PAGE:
Ruminating on Text Editors

November 25, 2009 — Code

I write code primarily on Ubuntu, and I mostly use the included (and very extensible) GEdit text editor for writing code. A week ago I started playing around with using GVim, which I discovered when I installed Karmic Koala (I knew about Vim, but not GVim). I let the experiment go a little longer than I originally intended, and yesterday I decided to “stop screwing around” and go back to GEdit. Moments later, to my surprise, I realized that GEdit is annoying.

I’ve never been a fan of the mouse, which seems a rather primitive input device that has been lucky to survive this long. Many of the things we do on computers are done faster using linear navigation (cycling through a list of choices), and most tasks that do require two-dimensional movement (eg: drawing) are performed more comfortably with a pen and tablet. (I often wish for a good alternative to the free-floating window model, but I’ve not yet seen a “tiling” window manager that’s adequate.) Also, who wants to use two separate input devices? For reasons of speed ergonomics I’d really prefer just one.

Anyway, I originally learned Vi out of necessity—I was working on machines where it was the only text editor installed. Over the years I’ve used it from time to time, trying to keep the obscure commands in memory more out of some sort of geeky pride than of necessity (one can use Pico on a headless machine, right?). But this week, after learning some more useful commands like “fx” for jumping to the next occurrence of “x” and how to yank (copy) and paste, I find I’m really enjoying the task of editing itself being a bit more programmatic. Rather than rapid tapping on the arrow keys or moving a hand to the mouse and aiming: stop, take a breath, figure out where you need to go, and use the correct command to jump there. It’s frustrating if you treat it like a GUI editor and use the arrow keys, but gratifying, and much faster, to do it The VI Way.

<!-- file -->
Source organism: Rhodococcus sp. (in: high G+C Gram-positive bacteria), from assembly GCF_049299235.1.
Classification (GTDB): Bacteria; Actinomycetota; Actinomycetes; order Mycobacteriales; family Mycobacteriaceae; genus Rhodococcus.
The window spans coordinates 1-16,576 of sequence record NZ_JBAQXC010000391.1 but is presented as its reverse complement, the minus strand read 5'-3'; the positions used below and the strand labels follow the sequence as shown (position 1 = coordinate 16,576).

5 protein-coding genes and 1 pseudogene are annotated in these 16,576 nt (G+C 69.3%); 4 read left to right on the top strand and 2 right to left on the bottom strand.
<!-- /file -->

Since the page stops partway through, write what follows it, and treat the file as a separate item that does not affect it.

My biggest complaint with GVim so far concerns the management of multiple files. This is a problem with every editor I’ve used, and I’m wondering if a radically new design is in order. Tabs along the top of the window are generally no good, because if you open too many files you can’t see them all (and eight or ten files is not nearly enough for programmers). This problem is solvable by auto-adding a row of tabs but the editors I’ve used don’t do that, and you’d still have to go to the mouse to switch. With GEdit you can get a vertical listing of open files along the left-hand side of the window. This works well, but it’s unstructured (doesn’t show where the files are) and doesn’t provide any easy way to open other files. The TextMate editor for OS X has a good solution to both of these problems with it’s project drawer: a collapsible directory tree which can be used for opening files. TextMate also has a row of tabs at the top listing the currently open files. This is all good, but you still have to use the mouse. There’s a GVim plugin called NERDTree which gives you a similar directory tree navigator, but GVim has the not-enough-tabs problem and NERDTree itself doesn’t offer a solution.

I’m not sure what the answer is to all of this. I use a dual 24" widescreen monitor setup and my vision is always filled with windows. If I work on a laptop I make copious use of “extended desktop” features. Maybe there’s a better way, but I find that the more I can see at once, the faster I can see connections and solve problems. If I can’t see multiple files at once I need to be able to switch among them rapidly. Perhaps the solution is to open multiple text editors so less file switching is needed, though that sounds confusing. Maybe a split window is the less confusing equivalent. I don’t know. At this point all I’m suggesting is that there’s a market for a radically new approach to file editing for programmers.

And it’d be great if it didn’t use the mouse.

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